Port Otago jobs on the line

Otago port workers are "disappointed" with their employer's announcement today that it may cut up to 35 jobs from its stevedore operation at Port Chalmers.

Maritime Union national president Phil Adams said tonight the workers had rejected escalating demands for stevedores to switch to "vessel operations teams".

At present, workers handle cargo work on the basis of an eight-hour day with overtime, but Mr Adams said traffic through the port can be patchy, with big container ships regularly arriving at the end of the week and requiring up to 36 hours work.

Maritime Union members and Rail and Maritime Transport Union workers in August voted to reject restructuring proposals from the port company because they would erode conditions or safety, or lead to redundancies.

But Mr Adams told NZPA that when workers initially agreed last week to a company proposal for some workers to be transferred to vessel teams, the management came back and increased by 10 the number of workers it wanted under the new deal.

That escalation had resulted in the whole arrangement being rejected, and Mr Adams said the workers' trust was being eroded.

"There appears to be a new aggressive attitude amongst management which has nearly destroyed a previously good working relationship," he said.

There had been about six rounds of redundancies since 1989, but almost no industrial stoppages over the past decade.

The workers' existing agreement did not expire until July 2010.

Port Otago said a review of its "labour provision model" might mean up to 35 people lose their jobs following a "marked deterioration" in cargo volumes.

Most of the jobs expected to be axed were those of frontline stevedores, said port chief executive Geoff Plunket.

The port employed 320 people, 180 of them in its stevedoring business, and Mr Plunket said job cuts were a "necessary response" to economic conditions and a downturn in numbers of ships and containers passing through the port.

Two major shipping lines had consolidated their calls and, overall, the port had lost about 15 percent of its cargo traffic.

"The combined effect of shipping line consolidation, supply chain changes by major exporters and a downturn in the global economy is being felt across the sector," he said.

The company had consulted unions in an effort to minimise the job losses, but hadn't been able to negotiate a "more flexible workforce structure", which left it with no option but redundancies, for the first time since the mid 1990s.

"The rigid structure of our frontline workforce is not sustainable," Mr Plunket said. Results of the review would be announced before Christmas.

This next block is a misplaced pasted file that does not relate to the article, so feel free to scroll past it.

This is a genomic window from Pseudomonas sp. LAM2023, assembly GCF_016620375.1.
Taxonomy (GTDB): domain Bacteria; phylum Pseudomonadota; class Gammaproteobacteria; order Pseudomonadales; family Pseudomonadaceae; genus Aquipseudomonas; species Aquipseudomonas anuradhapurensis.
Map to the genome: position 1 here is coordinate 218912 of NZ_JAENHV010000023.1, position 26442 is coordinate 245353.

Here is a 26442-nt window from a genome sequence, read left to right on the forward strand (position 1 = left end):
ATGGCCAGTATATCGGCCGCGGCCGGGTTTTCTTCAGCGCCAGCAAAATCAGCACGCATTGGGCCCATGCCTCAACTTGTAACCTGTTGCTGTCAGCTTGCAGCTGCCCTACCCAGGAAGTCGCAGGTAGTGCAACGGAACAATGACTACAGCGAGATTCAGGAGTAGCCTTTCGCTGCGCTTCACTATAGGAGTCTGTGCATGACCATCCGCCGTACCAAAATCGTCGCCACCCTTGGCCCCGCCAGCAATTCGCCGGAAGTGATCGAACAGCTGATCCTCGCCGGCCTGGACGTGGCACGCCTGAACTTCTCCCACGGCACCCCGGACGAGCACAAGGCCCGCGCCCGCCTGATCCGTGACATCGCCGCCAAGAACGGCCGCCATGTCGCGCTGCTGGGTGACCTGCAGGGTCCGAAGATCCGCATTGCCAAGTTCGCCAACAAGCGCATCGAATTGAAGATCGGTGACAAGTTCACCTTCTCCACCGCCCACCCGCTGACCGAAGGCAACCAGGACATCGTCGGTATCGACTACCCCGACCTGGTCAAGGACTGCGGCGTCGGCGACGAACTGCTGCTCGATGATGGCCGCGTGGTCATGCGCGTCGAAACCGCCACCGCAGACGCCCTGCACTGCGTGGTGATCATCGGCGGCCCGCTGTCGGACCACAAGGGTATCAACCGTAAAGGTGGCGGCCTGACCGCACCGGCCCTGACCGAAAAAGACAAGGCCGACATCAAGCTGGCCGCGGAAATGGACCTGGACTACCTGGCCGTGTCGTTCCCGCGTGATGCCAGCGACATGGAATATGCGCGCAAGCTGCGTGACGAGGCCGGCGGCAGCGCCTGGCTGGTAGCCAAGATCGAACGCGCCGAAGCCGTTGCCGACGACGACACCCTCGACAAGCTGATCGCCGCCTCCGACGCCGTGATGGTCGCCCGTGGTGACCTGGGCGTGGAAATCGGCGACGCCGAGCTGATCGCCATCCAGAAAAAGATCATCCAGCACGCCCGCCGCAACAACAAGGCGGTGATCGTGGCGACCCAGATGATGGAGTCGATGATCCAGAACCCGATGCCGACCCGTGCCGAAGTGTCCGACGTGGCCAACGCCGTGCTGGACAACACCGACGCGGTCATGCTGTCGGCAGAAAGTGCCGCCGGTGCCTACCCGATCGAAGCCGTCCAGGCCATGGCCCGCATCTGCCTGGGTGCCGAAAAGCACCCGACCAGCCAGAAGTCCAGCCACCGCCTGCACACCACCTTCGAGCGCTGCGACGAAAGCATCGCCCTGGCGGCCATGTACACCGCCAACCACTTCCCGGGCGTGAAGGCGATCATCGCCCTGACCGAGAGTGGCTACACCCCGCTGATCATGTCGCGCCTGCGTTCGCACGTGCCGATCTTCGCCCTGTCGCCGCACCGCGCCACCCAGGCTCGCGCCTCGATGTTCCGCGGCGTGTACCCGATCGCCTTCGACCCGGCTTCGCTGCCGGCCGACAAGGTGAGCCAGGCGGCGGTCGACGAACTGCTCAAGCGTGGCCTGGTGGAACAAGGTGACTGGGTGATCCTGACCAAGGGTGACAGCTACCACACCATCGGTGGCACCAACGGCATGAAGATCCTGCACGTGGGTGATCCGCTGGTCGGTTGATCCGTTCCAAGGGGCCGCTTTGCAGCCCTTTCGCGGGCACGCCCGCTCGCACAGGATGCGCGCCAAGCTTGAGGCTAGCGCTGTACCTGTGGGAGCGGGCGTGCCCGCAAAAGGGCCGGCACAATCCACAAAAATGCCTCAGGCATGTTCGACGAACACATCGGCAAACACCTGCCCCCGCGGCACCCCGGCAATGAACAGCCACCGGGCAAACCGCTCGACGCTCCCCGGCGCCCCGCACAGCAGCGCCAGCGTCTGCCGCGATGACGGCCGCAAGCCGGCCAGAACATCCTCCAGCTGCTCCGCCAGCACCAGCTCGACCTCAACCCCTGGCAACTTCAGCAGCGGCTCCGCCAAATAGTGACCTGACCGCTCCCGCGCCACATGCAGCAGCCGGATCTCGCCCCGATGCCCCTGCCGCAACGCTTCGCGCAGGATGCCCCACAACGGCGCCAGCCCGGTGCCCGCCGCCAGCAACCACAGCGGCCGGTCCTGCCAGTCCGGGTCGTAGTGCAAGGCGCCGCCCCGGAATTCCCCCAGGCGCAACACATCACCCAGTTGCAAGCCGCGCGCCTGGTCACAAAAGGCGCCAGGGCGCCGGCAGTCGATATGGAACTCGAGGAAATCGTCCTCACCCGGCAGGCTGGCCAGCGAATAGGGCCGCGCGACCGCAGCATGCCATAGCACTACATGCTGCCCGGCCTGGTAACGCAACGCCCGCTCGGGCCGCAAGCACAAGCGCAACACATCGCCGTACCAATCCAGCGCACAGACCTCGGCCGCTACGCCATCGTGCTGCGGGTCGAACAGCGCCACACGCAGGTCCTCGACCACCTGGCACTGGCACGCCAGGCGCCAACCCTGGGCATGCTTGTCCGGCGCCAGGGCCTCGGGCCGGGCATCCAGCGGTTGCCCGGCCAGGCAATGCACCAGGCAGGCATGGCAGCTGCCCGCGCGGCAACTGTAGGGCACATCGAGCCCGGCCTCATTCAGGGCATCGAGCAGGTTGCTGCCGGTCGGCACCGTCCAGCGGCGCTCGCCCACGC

Earlier, Mr Plunket said job cuts were a "necessary response" to economic conditions and a downturn in numbers of ships and containers passing through the port.

Two major shipping lines had consolidated their calls at the port, closure of the Fisher and Paykel appliance factory and the Brightwater sawmill had affected export volumes and, overall, the port had lost about 15 percent of its cargo traffic.

This was despite Fonterra building a new 45,000 tonne drystore and a 17,000 tonne coolstore on the old Fisher and Paykel factory site at Mosgiel, partly to support its shipments through Port Otago, a move which Mr Plunket said was effectively neutral for port traffic.

The port was facing significant reductions in trans-shipment containers handled, he said.

"The combined effect of shipping line consolidation, supply chain changes by major exporters and a downturn in the global economy is being felt across the sector," he said.

"Those trends ... have already affected our operations".

The port company had hoped to avoid the present situation, in which the proposed restructure would hurt the affected workers and their families.

The company said it had consulted unions in an effort to minimise the job losses, but hadn't been able to negotiate a "more flexible workforce structure", which left it with no option but redundancies for the first time since the mid 1990s.

Mr Plunket told NZPA agreements on flexibility had previously been negotiated with unions, but there had been difficulties in the way they operated and the company had been unable to have those things modified.

The proposed redundancies were no reflection on the commitment or skill of the laid-off workers but "the rigid structure of our frontline workforce is not sustainable", Mr Plunket said.

 

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